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Adaptation to climate change will be an absolute nightmare
Why the easy way out is no way out at all
I’ve previously written about how global warming will affect temperature-related mortality (part one and part two). One of the important results was that adaptation has a large impact on mortality from extreme heat. This leads to a common refrain from a certain type of climate dismissive: “of course we’ll adapt.” I think that’s far from certain. In fact, in this post, I explain why it’s almost certain to be wrong.
“Humans have always adapted.” If you’ve followed the climate debate, you’ve inevitably come across these soothing words, usually made by someone rich, often working for a think tank whose agenda is stopping action on climate change.
The argument taps into the romantic notion of human resilience, suggesting that adaptation is not just possible but a simple, cost-free solution to the climate catastrophe unfolding before us.
This view is overly optimistic. Adaptation, far from being an easy way out, is shaping up to be an absolute nightmare. Here’s why.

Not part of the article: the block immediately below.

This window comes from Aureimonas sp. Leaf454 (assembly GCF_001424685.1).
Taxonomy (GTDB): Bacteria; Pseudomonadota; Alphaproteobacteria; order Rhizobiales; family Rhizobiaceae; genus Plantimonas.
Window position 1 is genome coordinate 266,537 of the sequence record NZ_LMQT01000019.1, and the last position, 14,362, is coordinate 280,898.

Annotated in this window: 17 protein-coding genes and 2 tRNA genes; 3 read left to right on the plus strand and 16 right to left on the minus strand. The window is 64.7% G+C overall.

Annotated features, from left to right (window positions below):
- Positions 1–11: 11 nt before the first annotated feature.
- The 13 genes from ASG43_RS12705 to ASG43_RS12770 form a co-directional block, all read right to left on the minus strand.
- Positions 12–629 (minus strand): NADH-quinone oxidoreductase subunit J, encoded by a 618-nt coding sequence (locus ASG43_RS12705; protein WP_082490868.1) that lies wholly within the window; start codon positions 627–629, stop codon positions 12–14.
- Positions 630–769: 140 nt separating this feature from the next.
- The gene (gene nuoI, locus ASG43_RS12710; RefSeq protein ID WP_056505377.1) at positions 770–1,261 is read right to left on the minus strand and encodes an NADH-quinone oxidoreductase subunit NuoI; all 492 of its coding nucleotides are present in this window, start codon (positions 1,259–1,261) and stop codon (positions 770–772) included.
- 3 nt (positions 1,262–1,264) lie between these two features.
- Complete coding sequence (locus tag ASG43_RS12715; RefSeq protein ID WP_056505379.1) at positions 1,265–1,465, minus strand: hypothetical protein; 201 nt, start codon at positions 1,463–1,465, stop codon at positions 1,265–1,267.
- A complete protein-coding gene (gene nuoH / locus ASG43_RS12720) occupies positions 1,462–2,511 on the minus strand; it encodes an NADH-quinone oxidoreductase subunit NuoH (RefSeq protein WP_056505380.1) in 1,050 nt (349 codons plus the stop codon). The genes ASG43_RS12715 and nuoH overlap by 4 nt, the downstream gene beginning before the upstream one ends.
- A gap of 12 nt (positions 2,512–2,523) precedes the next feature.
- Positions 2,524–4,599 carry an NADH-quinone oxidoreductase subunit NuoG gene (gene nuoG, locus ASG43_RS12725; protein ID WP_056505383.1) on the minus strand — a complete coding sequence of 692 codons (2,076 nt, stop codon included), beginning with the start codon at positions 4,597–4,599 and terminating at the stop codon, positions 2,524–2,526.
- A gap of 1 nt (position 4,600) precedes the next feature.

“we’ve always adapted” advocates oppose actual adaptation
Over most of human history (going back a few hundred thousand years), humans adapted to environmental change, by migrating — picking up their belongings and wandering to more hospitable lands.
So the next time someone says “we’ll adapt,” ask them if they’re OK with, say, Central Americans adapting to climate change by moving to the U.S. Are they willing to open our borders to climate refugees?
I think you’ll find that the very voices championing adaptation are among the most likely to also oppose immigration. So the #1 way that humans have adapted over the history of humanity is a non-starter to the “we’ll adapt” crowd.
The alternative to migration is adaptation in place, but that’s not particularly attractive to the “we’ll adapt” crowd either. Building sea walls to guard against rising ocean levels, infrastructure to handle extreme precipitation events, or adding air conditioning to mitigate heatwaves all cost a lot of money.
Who’s going to foot the bill for this? The inescapable answer is that the world’s rich will have to assist the less fortunate. This means, for example, the U.S. paying to help Africa adapt. Within the U.S., the rich will have to pay to help the poor adapt.
But there’s nothing the “we’ll adapt” crowd will oppose more than that. We can see evidence of their unwillingness to help the poor every day. For example:
Do you think these people are going to pay for poor people to air condition their houses? Or pay to protect a poor neighborhood from flooding? Or any of the million other ways that we’ll have to spend money to adapt to the new climate. Of course not.
Most worrying: The weaponization of adaptation
The bottom line is that the “we’ll adapt” crowd is not serious about adaptation and they do not support any policy that will help people adapt. Rather, “we’ll adapt” are soothing words used as an excuse to do nothing about climate change.